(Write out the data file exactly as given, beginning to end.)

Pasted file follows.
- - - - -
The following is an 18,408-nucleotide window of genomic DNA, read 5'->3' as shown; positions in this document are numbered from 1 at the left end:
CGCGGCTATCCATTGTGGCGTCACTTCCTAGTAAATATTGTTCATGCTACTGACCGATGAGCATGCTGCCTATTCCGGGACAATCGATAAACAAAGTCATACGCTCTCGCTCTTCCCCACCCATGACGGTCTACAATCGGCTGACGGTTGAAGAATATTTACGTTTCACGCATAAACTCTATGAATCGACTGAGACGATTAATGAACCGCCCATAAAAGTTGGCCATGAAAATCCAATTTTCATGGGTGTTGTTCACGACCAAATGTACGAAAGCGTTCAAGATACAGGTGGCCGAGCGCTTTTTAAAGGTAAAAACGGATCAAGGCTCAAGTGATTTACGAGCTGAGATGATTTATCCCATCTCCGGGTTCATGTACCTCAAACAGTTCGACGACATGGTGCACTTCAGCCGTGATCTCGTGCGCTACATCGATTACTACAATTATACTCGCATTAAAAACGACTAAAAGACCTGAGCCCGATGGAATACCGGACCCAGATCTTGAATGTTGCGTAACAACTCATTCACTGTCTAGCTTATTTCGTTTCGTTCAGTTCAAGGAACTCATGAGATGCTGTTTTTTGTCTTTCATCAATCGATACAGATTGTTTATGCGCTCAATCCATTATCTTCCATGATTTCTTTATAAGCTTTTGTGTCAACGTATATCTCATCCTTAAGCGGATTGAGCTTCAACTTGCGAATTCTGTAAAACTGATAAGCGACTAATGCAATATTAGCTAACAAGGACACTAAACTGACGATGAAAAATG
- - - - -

The following is an 18,408-nucleotide window of genomic DNA, read 5'->3' as shown; positions in this document are numbered from 1 at the left end:
CGCGGCTATCCATTGTGGCGTCACTTCCTAGTAAATATTGTTCATGCTACTGACCGATGAGCATGCTGCCTATTCCGGGACAATCGATAAACAAAGTCATACGCTCTCGCTCTTCCCCACCCATGACGGTCTACAATCGGCTGACGGTTGAAGAATATTTACGTTTCACGCATAAACTCTATGAATCGACTGAGACGATTAATGAACCGCCCATAAAAGTTGGCCATGAAAATCCAATTTTCATGGGTGTTGTTCACGACCAAATGTACGAAAGCGTTCAAGATACAGGTGGCCGAGCGCTTTTTAAAGGTAAAAACGGATCAAGGCTCAAGTGATTTACGAGCTGAGATGATTTATCCCATCTCCGGGTTCATGTACCTCAAACAGTTCGACGACATGGTGCACTTCAGCCGTGATCTCGTGCGCTACATCGATTACTACAATTATACTCGCATTAAAAACGACTAAAAGACCTGAGCCCGATGGAATACCGGACCCAGATCTTGAATGTTGCGTAACAACTCATTCACTGTCTAGCTTATTTCGTTTCGTTCAGTTCAAGGAACTCATGAGATGCTGTTTTTTGTCTTTCATCAATCGATACAGATTGTTTATGCGCTCAATCCATTATCTTCCATGATTTCTTTATAAGCTTTTGTGTCAACGTATATCTCATCCTTAAGCGGATTGAGCTTCAACTTGCGAATTCTGTAAAACTGATAAGCGACTAATGCAATATTAGCTAACAAGGACACTAAACTGACGATGAAAAATG